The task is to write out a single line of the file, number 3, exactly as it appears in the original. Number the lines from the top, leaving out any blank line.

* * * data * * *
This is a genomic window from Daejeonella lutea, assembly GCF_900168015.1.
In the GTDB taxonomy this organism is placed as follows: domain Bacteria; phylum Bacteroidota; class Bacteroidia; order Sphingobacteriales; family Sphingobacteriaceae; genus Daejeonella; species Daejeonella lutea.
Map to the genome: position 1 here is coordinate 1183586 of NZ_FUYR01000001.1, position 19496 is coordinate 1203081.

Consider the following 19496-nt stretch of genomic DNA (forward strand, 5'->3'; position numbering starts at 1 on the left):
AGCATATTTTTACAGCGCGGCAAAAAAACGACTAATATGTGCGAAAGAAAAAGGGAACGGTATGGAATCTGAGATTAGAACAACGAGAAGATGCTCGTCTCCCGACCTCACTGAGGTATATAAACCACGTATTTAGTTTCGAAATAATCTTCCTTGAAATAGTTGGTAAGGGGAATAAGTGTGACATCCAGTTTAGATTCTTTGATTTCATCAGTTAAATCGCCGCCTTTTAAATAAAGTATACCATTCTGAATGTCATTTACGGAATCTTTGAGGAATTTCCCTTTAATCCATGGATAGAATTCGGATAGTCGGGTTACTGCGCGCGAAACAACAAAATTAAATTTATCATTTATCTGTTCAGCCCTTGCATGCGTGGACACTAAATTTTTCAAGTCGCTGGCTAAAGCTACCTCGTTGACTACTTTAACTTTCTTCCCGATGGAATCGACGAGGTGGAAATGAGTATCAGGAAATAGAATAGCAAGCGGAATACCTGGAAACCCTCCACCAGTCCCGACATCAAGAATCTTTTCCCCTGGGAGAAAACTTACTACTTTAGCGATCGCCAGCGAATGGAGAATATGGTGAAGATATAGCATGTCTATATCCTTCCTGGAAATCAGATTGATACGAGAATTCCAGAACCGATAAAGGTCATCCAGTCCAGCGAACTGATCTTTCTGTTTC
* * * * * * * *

Map to the genome: position 1 here is coordinate 1183586 of NZ_FUYR01000001.1, position 19496 is coordinate 1203081.